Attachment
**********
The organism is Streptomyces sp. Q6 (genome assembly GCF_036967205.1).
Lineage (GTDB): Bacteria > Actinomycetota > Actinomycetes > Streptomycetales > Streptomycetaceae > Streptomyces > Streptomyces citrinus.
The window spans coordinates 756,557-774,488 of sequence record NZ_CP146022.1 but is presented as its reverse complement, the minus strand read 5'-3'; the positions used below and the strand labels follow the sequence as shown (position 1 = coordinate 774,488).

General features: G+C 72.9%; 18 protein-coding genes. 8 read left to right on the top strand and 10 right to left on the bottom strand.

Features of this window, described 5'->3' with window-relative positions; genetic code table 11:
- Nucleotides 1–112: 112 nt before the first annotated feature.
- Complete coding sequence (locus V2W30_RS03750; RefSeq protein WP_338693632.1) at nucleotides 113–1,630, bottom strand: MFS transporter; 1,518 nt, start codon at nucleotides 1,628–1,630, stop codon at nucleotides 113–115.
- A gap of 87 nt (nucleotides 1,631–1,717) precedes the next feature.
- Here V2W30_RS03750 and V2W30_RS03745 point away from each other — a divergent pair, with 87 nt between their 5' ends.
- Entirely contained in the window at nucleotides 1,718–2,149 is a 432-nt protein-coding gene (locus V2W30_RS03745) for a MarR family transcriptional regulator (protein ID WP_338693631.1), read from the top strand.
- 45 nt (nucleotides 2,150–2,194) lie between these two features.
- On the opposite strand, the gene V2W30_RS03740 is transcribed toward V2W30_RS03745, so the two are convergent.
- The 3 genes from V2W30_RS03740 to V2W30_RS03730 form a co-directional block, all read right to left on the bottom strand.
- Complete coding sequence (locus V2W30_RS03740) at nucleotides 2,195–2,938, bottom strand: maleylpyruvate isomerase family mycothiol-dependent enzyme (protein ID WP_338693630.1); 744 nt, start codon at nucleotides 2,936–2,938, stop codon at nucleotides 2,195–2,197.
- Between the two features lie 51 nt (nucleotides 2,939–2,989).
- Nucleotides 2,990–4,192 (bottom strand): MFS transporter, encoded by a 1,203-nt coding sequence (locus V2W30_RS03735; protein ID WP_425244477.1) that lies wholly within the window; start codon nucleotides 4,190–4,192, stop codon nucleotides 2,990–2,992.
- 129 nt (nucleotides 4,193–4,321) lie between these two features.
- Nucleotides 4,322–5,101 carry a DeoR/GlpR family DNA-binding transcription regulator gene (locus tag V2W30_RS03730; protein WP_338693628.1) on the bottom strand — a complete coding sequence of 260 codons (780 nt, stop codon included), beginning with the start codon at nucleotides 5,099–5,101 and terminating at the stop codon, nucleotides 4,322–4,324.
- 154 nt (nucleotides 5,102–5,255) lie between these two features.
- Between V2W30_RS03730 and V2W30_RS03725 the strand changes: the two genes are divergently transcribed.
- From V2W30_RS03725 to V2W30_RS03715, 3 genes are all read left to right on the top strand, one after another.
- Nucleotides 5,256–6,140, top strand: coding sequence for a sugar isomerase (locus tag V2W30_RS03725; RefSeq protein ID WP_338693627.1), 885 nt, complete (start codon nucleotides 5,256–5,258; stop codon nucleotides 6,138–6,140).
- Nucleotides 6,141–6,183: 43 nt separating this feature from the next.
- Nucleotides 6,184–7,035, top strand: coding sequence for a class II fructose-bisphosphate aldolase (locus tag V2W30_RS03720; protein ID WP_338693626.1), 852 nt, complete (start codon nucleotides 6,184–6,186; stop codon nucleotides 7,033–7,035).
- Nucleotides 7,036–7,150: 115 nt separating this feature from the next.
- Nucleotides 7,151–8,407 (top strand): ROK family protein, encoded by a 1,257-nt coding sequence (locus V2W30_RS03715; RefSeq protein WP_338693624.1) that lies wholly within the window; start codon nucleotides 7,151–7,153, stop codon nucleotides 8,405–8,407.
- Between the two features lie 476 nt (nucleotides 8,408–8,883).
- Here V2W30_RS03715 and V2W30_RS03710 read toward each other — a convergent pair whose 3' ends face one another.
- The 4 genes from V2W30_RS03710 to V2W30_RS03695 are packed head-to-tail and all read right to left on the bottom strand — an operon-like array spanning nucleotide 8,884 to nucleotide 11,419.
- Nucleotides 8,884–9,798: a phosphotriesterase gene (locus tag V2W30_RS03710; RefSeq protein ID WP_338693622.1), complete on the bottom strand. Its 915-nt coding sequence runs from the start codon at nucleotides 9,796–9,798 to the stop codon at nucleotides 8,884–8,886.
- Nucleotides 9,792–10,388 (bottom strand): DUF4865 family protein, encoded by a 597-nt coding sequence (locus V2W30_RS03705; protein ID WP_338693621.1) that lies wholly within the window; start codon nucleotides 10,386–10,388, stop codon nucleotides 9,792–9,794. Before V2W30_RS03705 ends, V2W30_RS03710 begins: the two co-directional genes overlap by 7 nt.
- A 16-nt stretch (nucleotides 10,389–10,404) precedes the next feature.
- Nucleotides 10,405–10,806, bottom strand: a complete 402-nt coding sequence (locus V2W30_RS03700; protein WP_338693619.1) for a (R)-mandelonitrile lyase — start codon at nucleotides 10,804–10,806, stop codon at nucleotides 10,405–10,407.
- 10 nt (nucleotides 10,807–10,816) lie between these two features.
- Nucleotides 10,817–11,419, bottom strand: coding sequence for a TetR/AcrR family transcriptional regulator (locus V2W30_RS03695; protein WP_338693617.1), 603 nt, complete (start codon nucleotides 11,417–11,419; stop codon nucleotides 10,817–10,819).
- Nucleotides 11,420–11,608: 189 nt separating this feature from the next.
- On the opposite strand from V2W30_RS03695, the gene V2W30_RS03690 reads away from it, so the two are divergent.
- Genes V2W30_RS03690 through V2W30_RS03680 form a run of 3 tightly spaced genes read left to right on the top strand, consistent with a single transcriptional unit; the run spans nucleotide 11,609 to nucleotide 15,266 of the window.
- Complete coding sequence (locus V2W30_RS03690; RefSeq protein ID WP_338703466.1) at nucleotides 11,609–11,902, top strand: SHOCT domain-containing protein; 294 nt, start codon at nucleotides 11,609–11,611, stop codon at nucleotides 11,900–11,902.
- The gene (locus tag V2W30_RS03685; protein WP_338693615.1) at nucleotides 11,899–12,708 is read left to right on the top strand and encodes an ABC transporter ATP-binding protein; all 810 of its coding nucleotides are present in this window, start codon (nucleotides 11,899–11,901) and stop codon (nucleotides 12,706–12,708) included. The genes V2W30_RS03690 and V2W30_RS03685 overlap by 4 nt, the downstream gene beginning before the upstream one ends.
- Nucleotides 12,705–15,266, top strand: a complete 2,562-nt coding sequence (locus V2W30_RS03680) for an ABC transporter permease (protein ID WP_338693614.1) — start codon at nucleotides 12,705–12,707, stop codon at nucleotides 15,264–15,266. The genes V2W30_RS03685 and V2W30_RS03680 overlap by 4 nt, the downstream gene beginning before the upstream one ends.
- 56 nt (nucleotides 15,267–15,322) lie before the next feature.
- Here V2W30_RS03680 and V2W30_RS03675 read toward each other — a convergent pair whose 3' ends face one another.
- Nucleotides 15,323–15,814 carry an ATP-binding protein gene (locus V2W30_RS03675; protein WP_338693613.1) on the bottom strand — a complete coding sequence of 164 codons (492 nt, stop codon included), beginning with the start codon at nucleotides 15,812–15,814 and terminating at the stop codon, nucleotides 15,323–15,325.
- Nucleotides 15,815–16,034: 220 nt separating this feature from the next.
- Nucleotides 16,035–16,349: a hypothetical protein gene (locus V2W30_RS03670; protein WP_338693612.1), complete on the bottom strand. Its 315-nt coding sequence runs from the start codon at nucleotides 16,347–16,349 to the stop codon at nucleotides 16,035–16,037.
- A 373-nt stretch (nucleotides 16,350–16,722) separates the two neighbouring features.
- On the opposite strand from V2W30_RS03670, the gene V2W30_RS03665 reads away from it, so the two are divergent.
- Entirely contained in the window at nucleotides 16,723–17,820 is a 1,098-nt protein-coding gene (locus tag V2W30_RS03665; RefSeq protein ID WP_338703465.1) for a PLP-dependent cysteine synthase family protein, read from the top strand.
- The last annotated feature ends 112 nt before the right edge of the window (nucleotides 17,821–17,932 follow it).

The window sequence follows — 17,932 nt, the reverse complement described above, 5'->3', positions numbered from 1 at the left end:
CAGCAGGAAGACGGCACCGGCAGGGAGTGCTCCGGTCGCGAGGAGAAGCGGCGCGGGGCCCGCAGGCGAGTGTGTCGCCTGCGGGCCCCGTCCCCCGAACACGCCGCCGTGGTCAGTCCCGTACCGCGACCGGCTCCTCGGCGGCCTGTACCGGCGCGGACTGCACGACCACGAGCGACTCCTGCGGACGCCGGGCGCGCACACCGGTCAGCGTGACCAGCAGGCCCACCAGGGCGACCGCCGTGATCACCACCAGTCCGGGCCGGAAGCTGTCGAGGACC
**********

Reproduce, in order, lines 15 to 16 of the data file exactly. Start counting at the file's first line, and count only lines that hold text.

- Between the two features lie 51 nt (nucleotides 2,939–2,989).
- Nucleotides 2,990–4,192 (bottom strand): MFS transporter, encoded by a 1,203-nt coding sequence (locus V2W30_RS03735; protein ID WP_425244477.1) that lies wholly within the window; start codon nucleotides 4,190–4,192, stop codon nucleotides 2,990–2,992.